Cast of characters








Clothing stoe woman













Fred pictured himself walking around the rotary then veering down the main street which eventually led to Good Lucky Apartments.





Within about 10 minutes he was at the rotary, which presently resembled a huge illuminated space ship.




Chuckling, Fred imagined the whole thing starting to spin and take off.





He’d been around this rotary numerous times but had been too busy to really soak up the sights.




The whole circular was lined with medium-sized buildings averaging four to six floors.





Each had a cluster of neon signs jutting from its face, their flashing and blunt, functional language competing for the many eyeballs looking up from below:








Bank – Foreign Exchange + 24 Hr ATM




Restaurant – Potato Soup.




Mrs Kim’s Piano School



Math and Science Cram School for High School Students




Singing Room – basement.




And yet another Coffee Shop.




One sign made Fred grin.





It was mounted on a brand new clothing store, which appeared on the verge of opening.




* What about the sign made Fred smile? *




Many signs incorporated English to be fashionable and this one used only the letter S in its logo. But it was backwards.




As Fred walked by with a smug smile he noticed a tireless, late-30s-ish woman inside the boutique frantically tidying and organizing stock.




That assbackwards S. Should I or shouldn’t I? Oh what the hell.




* What is Fred going to do? *




Fred tapped politely on the glass door.





The woman waved him off indicating the store wasn’t yet open. Fred threw up his arms in an I-know-that way, and tapped again.




* Will the woman let him in? *




Slightly hesitant, the woman put her head down and approached the door in a graceful, businesslike manner.





Turns out the door wasn’t even locked and she edged it open just enough to talk.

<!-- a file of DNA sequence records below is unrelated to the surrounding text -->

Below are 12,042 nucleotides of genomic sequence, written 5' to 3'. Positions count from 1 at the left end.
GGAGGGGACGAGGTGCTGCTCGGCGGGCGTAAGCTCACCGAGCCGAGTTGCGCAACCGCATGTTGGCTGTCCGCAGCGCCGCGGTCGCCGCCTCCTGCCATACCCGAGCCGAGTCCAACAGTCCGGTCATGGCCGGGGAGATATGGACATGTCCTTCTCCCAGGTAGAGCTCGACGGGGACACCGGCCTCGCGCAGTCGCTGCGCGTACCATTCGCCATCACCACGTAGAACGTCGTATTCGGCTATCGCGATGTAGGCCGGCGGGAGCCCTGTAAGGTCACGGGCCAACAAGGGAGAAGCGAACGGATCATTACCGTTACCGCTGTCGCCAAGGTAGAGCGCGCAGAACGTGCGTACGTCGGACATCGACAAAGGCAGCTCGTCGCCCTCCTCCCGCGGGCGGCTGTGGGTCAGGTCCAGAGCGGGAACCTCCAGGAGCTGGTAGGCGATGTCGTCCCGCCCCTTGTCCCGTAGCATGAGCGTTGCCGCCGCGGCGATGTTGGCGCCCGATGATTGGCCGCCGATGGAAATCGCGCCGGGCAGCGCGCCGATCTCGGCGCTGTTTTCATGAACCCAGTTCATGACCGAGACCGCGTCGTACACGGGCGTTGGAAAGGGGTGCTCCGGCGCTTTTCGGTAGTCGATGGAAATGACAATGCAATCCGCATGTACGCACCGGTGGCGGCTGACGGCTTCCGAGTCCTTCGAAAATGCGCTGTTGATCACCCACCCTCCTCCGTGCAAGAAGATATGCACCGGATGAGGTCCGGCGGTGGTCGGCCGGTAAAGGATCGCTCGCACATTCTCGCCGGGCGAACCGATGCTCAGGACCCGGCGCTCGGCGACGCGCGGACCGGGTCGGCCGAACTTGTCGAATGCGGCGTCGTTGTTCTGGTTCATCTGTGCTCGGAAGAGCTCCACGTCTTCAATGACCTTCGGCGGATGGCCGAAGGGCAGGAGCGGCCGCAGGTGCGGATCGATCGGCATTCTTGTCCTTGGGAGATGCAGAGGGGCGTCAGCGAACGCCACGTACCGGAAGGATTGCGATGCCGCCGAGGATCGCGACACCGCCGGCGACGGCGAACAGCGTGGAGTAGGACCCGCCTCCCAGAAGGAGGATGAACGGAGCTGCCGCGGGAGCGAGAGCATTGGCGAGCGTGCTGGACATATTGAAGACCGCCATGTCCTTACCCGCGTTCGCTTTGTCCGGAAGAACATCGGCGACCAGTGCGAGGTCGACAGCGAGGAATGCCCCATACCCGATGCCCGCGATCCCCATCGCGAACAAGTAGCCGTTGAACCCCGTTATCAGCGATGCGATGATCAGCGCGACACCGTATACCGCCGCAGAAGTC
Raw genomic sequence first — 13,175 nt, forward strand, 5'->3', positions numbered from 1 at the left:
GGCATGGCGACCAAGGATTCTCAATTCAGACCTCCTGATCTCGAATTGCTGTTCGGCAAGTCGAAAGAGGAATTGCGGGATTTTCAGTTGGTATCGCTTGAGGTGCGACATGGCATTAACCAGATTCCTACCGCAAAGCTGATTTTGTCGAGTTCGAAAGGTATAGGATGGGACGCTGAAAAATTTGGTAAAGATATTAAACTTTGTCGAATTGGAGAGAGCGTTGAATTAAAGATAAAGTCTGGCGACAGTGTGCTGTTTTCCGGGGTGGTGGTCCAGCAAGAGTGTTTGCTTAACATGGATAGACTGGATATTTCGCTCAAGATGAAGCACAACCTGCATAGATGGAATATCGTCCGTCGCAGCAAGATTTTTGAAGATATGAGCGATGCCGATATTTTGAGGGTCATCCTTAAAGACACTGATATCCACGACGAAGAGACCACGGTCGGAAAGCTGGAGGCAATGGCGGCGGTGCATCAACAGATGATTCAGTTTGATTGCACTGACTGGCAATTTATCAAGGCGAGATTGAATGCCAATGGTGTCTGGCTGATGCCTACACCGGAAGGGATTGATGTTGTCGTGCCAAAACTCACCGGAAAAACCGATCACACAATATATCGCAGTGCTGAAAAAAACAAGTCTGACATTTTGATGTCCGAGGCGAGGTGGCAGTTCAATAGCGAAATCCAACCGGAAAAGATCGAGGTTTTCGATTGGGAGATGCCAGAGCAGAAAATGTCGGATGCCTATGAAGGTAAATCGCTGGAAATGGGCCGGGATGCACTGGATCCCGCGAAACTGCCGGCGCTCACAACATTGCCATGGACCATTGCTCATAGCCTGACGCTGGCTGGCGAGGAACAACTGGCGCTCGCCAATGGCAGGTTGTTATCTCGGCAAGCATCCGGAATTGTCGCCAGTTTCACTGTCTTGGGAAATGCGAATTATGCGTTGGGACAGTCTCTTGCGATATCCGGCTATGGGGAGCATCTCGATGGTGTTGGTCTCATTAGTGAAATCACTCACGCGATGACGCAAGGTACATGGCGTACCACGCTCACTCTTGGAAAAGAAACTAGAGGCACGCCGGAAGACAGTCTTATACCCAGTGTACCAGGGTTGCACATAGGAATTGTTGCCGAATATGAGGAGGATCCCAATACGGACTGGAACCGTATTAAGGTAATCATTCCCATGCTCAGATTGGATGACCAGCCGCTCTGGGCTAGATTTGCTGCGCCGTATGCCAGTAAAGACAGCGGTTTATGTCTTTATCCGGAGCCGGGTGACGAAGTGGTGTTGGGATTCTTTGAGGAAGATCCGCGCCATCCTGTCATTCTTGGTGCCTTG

Clad head-to-toe in black (including a very short, black leather mini-skirt), Fred saw that she had a tough, battle-scarred visage smoothed over with a thick carpet of cosmetics.





Her obviously-dyed brunette hair was a steely, sculpted coif, molded by enough hairspray to warrant a “No Smoking within 5 Metres” warning.




Through the door crack, “Why?” she asked in a cold and neutral tone, which brutally suppressed her impatient and perturbed feeling.




Fred could read between the lines: Her part-time help hadn’t shown up (or possibly her husband; probably out with soju buddies); she was fed up doing all the tedious pre-shop-opening tasks solo; and in no mood to deal with an annoying foreigner.





(There were so many in town now!)




As Fred calmly and rationally tried to explain about the reversed S, he was surprised that she showed no concern. Had she understood him?




* Why do you think she is unconcerned? *




He alternatively tried to explain that the lithographic foul-up would damage her store’s credibility; that passersby would laugh at it and scorn entering the establishment.





This time, he could feel an impact on the hard-working and obviously seasoned entrepreneur.




For once, he felt proud to be a foreigner. These sorts of little things make it worthwhile coming to Korea.




She vigorously waved him off.




“No, no, no …” she said and launched into an explanation that the S was intentionally inverted and that this sign had won all kinds of graphics awards across Korea for its originality.





This particular store was merely a franchise, the woman explained.




The other branches in Seoul and various major Korean cities were blockbuster successes.




She’d waited months to get her franchise; had invested her life’s savings; lost her best friend in the process (that friend had also wanted this franchise); and every minute that she remained closed was costing her money.





“I’m very sorry,” she said, “but I am very busy. I have stress.”




“Ah, yeah…”




Fred bowed wholeheartedly and respectfully backed away with his tail between his legs, embarrassed as hell and feeling like a poster boy for the Dumb Foreigner.





The woman decisively clicked the door locked this time and disappeared inside.




The subliminal tension of the interchange had made Fred perspire, and again he thought of getting back to the sanctuary of his apartment and changing into a fresh T-shirt and boxers, relaxing on his comforter on the floor and reading Korea Herald before going to sleep.




Life in Korea was good. Uncomfortable as hell at times but … good.




* Will life stay mostly good for Fred in Korea? *








Tomorrow: Fred gets himself caught in a confusing fight.